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Rishi Sunak’s Plan to Keep the Housing Casino Rolling

Chancellor Rishi Sunak is expected to extend the stamp duty holiday in Wednesday's Budget, propping up an economy that relies on ballooning property prices – and locking in the housing crisis for years to come.

Between 8 July 2020 and 31 March 2021, the government waived stamp duty—an expensive transaction tax on home buyers—for properties up to the value of £500,000.  Homes sold above that price were taxed more lightly than before.  In the run-up to the 2021 budget there have been mutterings in the press (the Johnson government’s preferred method of floating policy announcements) about extending this tax ‘holiday’ further into 2021. This accompanies a firmer promise of a ‘mortgage guarantee scheme’, encouraging lenders to provide 95 percent loans to first-time buyers.

There is an obvious rationale for policies aimed at keeping land prices high. It’s not just the convergence between Conservative voters and homeowners: the more important point is that if the United Kingdom has a key national industry, it is reaping the profits of its own ever-worsening housing crisis. The country’s post-industrial decline has seen house prices, more than anything else, replace manufacturing and industry as the site of its wealth.

On the eve of the pandemic, the value of the UK’s housing stock was about £7.4 trillion.  That is—staggeringly—four times the combined value of the FTSE 100 companies. It’s worth about twice the entire balance sheet of the European Central Bank. As Savills explain, this is because in the ten years between the global financial crisis and the pandemic, the country’s housing increased in value by £750 million per day: each morning we would wake up to find that additional value worth about double the monarch’s personal wealth had appeared overnight.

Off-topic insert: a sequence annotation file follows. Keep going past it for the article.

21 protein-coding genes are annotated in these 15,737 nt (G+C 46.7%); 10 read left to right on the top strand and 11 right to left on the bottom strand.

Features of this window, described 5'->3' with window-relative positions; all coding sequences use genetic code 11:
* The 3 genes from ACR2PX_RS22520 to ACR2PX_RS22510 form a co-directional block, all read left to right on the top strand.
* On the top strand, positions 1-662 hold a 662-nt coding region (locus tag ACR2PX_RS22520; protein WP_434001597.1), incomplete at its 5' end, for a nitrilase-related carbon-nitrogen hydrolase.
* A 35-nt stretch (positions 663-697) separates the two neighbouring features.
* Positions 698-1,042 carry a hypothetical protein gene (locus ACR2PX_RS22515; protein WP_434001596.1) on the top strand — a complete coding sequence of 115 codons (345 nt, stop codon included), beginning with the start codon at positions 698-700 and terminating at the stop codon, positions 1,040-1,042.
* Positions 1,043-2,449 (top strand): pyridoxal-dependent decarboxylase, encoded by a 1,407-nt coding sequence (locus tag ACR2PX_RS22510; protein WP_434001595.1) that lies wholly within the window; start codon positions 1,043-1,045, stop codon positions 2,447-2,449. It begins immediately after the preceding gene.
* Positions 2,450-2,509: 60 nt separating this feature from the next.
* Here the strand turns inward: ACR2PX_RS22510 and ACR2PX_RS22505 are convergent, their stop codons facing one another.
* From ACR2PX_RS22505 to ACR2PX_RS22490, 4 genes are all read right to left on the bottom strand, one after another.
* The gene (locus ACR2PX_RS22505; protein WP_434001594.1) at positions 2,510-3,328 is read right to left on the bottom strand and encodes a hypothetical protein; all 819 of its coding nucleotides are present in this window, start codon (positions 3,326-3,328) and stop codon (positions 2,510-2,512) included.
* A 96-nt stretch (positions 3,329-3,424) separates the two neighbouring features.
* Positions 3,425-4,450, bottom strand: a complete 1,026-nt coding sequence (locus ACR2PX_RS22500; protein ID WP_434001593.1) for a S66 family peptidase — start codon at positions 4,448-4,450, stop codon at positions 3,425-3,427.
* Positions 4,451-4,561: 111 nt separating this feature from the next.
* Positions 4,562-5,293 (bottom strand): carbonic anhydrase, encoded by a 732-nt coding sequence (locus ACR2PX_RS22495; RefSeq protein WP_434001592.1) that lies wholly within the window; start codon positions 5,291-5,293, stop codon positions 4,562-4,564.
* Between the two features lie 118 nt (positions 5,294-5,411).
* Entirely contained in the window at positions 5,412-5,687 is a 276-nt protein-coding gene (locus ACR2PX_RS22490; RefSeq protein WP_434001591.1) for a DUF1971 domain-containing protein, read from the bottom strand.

House prices are now a mainstay of the entire country’s economy, and landlords and homeowners are the current British equivalent of state-backed ‘national champion’ firms. Government policy has increasingly been aimed at supporting the dominant and ever-increasing real estate sector. The delusional belief that massive house price growth is a sensible and sustainable system of generating profits in the economy has persuaded the state to coddle its landlords and owner-occupiers, and to shield the housing market from any harm.

In that context, it’s easy to understand why the government’s urgent responses to the pandemic included the stamp duty holiday and the early waiving of lockdown rules for the purpose of buying and selling homes. It was propping up the national industry.

And, to a degree, it worked: house prices rose stably throughout 2020. The holiday funnelled existing demand, concentrating transactions within an eight-month period during which prices continued to rise. Interestingly, though, the price increases during the holiday broadly just replicated the what a buyer would previously have had to pay in stamp duty. The average saving from stamp duty was £11,556, and the average price rose by just a little more (£14,692). In this sense it was a characteristically neoliberal measure: the Treasury chose to deprive itself of its share, and diverted it towards a private profit-seeker instead.

The question is whether the holiday will work again, or whether the Chancellor will discover that that it was a single-use policy. It’s difficult to see how the ‘funnelling’ aspect can be repeated. A second holiday won’t—can’t—generate new demand. I won’t suddenly want or need to buy a house in April 2021 if I have had no intention of doing so in the last eight months, particularly because prices have only risen since the summer. Landlords, too, may be cautious about high sales prices and falling rents.  The government may find that, by concentrating existing demand, it has exhausted it.

But the bigger problem for the government is that the holiday may have been temporarily masking the much more drastic consequences of the housing crisis and the pandemic.  Like any asset, the value of housing depends on the fundamentals of its value.  In the case of housing, the most important of those fundamentals are things like rental yields, society’s ability to meet its housing costs, and (relatedly) anticipated increases in land value. It seems overwhelmingly likely that we are about to see dramatic changes to those fundamentals in the coming months.